Tinkerbella is a genus of fairy wasps, containing the single species Tinkerbella nana from Costa Rica. It is one of the smallest known flying arthropods and belongs to the family Mymaridae. The smallest flying arthropod known was Megaphragma caribea, a trichogrammatid wasp 170 micrometres long, until the discovery of Kikiki, 150 micrometres long.
Huber & Noyes, 2013
Huber & Noyes, 2013
It was identified by a team led by John Huber at the Canadian National Collection of Insects and John Noyes at the Natural History Museum. Noyes collected it during a scientific expedition in the tropical forests of Costa Rica. Tinkerbella specimens have been added to the museum collection of about 1.5 million wasps, which are used by researchers worldwide. The scientific description of Tinkerbella nana was published in the Journal of Hymenoptera Research. The genus was named after the fairy Tinker Bell in the 1904 play Peter and Wendy (a.k.a. Peter Pan) by J.M. Barrie, and the specific epithet nana refers to a dog in the same story, as well as referencing the Greek word for a dwarf.
Specimens were collected in Costa Rica by Noyes using a heavy triangular sweep net fitted with a galvanized metal screen with 4 mm mesh over the opening. Sweeping was done by gently dragging the net through vegetation and dumping the net contents at five-minute intervals into 80% ethanol in a sturdy polythene bag to reduce damage to insects in the debris. Sweeping was done for two-hour periods except during rainfall, so different samples could be compared, if necessary. The samples were sorted later in a laboratory using a method that ensured all the smallest Hymenoptera were found.
Tinkerbella nana is 250 micrometres (0.0098 inches) long, 2.5 times the width of a human hair.
- Huber, John T; Noyes, John S. (2013). "A new genus and species of fairyfly, Tinkerbella nana (Hymenoptera, Mymaridae), with comments on its sister genus Kikiki, and discussion on small size limits in arthropods". Journal of Hymenoptera Research. 32: 17–44. doi:10.3897/jhr.32.4663.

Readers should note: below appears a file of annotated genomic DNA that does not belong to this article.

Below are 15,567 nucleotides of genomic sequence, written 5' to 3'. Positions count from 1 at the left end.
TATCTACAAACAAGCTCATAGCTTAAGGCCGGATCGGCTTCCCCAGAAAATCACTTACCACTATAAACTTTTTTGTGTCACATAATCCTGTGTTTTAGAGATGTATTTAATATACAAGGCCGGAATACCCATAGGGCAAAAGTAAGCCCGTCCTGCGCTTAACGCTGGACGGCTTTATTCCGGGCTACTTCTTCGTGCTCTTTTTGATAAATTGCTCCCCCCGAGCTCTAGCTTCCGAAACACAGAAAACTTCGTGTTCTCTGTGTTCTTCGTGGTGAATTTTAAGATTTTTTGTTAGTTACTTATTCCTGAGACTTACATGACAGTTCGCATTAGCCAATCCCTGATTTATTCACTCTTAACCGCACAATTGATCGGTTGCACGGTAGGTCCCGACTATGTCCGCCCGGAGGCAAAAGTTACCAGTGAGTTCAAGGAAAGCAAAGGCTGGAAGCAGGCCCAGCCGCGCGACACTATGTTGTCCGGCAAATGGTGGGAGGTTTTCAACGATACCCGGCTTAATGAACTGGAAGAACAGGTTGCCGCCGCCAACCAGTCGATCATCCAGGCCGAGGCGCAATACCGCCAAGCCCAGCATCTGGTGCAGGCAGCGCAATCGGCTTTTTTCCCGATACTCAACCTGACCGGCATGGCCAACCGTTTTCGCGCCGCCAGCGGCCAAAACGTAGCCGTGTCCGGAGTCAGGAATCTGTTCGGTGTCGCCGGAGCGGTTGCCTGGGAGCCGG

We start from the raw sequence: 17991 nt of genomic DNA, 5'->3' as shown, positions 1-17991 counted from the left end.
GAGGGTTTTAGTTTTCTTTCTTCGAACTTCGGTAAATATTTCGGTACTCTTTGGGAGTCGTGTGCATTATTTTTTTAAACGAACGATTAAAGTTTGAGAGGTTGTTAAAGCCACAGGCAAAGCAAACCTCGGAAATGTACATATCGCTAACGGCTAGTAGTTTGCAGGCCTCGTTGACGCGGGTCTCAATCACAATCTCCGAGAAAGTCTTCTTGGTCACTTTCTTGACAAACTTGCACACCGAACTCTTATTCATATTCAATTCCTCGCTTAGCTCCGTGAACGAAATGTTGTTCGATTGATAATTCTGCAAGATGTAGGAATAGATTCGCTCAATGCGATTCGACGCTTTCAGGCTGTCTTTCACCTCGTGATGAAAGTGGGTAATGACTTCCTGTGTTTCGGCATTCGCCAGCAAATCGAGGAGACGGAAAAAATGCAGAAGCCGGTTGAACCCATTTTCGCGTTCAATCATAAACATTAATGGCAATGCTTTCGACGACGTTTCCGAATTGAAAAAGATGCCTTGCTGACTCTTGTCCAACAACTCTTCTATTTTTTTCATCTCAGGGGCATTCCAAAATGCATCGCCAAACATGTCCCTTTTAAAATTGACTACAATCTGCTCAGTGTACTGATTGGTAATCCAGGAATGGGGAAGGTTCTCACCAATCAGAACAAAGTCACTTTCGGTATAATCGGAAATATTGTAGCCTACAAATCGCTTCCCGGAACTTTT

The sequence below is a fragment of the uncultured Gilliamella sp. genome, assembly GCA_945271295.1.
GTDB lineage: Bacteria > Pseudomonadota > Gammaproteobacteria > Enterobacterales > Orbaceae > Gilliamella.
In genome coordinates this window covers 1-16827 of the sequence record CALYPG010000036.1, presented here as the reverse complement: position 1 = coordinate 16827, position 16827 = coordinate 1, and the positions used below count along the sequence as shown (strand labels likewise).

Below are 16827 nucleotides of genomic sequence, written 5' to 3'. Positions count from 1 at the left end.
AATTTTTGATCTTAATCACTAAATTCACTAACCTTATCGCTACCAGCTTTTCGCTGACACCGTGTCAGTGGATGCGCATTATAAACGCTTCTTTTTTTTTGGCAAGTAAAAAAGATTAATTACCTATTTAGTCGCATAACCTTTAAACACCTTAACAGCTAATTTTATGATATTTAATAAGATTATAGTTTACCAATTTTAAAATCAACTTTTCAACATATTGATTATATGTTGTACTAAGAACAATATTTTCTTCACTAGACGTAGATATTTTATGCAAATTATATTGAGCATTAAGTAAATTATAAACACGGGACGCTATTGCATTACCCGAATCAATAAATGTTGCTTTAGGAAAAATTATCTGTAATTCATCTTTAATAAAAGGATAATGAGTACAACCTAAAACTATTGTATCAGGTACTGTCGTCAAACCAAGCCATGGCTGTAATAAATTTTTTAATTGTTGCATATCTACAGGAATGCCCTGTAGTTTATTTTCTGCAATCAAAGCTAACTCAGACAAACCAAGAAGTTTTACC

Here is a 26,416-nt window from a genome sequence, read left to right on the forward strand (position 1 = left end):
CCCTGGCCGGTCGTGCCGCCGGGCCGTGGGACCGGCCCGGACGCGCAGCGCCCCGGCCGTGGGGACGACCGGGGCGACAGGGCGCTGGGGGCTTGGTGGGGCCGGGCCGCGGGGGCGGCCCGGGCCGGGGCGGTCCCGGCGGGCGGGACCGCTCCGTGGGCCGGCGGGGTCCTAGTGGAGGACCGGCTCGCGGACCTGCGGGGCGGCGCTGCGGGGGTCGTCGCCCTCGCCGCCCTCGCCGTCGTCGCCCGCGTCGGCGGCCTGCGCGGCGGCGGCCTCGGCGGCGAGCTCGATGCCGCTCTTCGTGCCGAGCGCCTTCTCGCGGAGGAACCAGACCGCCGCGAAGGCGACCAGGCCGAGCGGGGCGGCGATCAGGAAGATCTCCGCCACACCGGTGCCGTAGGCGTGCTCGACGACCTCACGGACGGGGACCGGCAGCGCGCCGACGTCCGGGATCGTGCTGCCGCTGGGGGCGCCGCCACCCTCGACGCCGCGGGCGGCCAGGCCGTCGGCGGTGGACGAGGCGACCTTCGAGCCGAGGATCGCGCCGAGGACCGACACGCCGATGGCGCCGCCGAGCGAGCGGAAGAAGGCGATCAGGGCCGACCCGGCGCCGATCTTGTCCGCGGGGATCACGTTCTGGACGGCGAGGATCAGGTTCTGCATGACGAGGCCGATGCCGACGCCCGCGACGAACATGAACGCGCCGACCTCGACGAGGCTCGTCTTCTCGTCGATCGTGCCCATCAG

- Guardian article on Tinkerbella nana
- http://news.discovery.com/animals/insects/tinkerbell-the-fairyfly-is-invisible-to-humans-130424.htm [dead link](1) May 1, 2013
- http://www.pensoft.net/news.php?n=242&SESID=cbe29eca1eeb13a450379946f61da5da (3) May 1, 2013
- https://www.sciencedaily.com/releases/2013/04/130424103050.htm (4) May 1, 2013
- http://www.alaskadispatch.com/article/20130425/tinkerbella-nana-costa-rican-wasp-gets-disney-treatment [dead link](5) May 1, 2013
- http://planetsave.com/2013/04/28/newly-discovered-tinkerbell-fly-is-out-of-sight-literally/ (6) May 1, 2013
- http://www.rawstory.com/rs/2013/04/26/scientists-discover-new-genus-and-species-of-fairyfly-tinkerbella-nana/ (7) May 1, 2013
- http://esciencenews.com/sources/physorg/2013/05/01/tinkerbella.nana.a.new.species.fairyfly (8) May 1, 2013
- http://news.softpedia.com/news/Tinkerbella-Nana-Is-the-Latest-Addition-to-the-World-of-Fairyflies-348359.shtml (9) May 1, 2013
- http://www.itechpost.com/articles/8284/20130424/fairy-tiny-new-insect.htm (10) May 1, 2013
- http://topnews.ae/content/215933-ultra-small-insects-discovered-costa-rica (11) May 1, 2013
- http://www.science20.com/news_articles/fairyflies_get_new_species_tinkerbella_nana-110246 (12) May 1, 2013
- https://www.nasw.org/new-microscopic-fairyfly-tinkerbella-nana-feasts-insect-eggs-measures-latinos-post (13) May 1, 2013
- http://frenchtribune.com/teneur/1317643-researchers-discover-extremely-tiny-fairyflies-species[dead link] (14) May 1, 2013
- http://www.km.ru/science-tech/2013/04/26/issledovaniya-rossiiskikh-i-zarubezhnykh-uchenykh/709805-novyi-vid-parazitic (15) (Russian) May 1, 2013